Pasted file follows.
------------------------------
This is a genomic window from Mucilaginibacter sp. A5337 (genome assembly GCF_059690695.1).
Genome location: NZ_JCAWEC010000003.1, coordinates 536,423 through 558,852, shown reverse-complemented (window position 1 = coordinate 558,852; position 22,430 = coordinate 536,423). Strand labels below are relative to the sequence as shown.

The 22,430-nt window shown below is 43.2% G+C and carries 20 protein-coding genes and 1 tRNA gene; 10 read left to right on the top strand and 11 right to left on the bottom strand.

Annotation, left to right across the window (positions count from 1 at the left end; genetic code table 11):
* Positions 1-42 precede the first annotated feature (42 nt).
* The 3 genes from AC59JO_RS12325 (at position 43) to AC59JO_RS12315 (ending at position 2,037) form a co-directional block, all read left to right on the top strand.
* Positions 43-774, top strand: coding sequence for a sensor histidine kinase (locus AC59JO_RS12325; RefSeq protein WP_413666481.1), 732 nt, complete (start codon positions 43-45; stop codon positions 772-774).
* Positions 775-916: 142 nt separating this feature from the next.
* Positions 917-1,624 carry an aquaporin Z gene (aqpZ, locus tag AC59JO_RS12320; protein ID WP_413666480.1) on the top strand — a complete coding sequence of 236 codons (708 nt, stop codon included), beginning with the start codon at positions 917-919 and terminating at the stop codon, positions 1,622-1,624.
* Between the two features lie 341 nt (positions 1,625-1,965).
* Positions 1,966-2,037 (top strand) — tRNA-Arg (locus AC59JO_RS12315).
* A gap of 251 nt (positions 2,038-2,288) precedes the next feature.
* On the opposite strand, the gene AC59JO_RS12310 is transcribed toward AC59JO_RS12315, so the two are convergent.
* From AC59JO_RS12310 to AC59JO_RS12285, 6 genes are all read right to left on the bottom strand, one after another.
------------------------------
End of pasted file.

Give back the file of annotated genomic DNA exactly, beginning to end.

This is a genomic window from Mucilaginibacter sp. A5337 (genome assembly GCF_059690695.1).
Genome location: NZ_JCAWEC010000003.1, coordinates 536,423 through 558,852, shown reverse-complemented (window position 1 = coordinate 558,852; position 22,430 = coordinate 536,423). Strand labels below are relative to the sequence as shown.

The 22,430-nt window shown below is 43.2% G+C and carries 20 protein-coding genes and 1 tRNA gene; 10 read left to right on the top strand and 11 right to left on the bottom strand.

Annotation, left to right across the window (positions count from 1 at the left end; genetic code table 11):
* Positions 1-42 precede the first annotated feature (42 nt).
* The 3 genes from AC59JO_RS12325 (at position 43) to AC59JO_RS12315 (ending at position 2,037) form a co-directional block, all read left to right on the top strand.
* Positions 43-774, top strand: coding sequence for a sensor histidine kinase (locus AC59JO_RS12325; RefSeq protein WP_413666481.1), 732 nt, complete (start codon positions 43-45; stop codon positions 772-774).
* Positions 775-916: 142 nt separating this feature from the next.
* Positions 917-1,624 carry an aquaporin Z gene (aqpZ, locus tag AC59JO_RS12320; protein ID WP_413666480.1) on the top strand — a complete coding sequence of 236 codons (708 nt, stop codon included), beginning with the start codon at positions 917-919 and terminating at the stop codon, positions 1,622-1,624.
* Between the two features lie 341 nt (positions 1,625-1,965).
* Positions 1,966-2,037 (top strand) — tRNA-Arg (locus AC59JO_RS12315).
* A gap of 251 nt (positions 2,038-2,288) precedes the next feature.
* On the opposite strand, the gene AC59JO_RS12310 is transcribed toward AC59JO_RS12315, so the two are convergent.
* From AC59JO_RS12310 to AC59JO_RS12285, 6 genes are all read right to left on the bottom strand, one after another.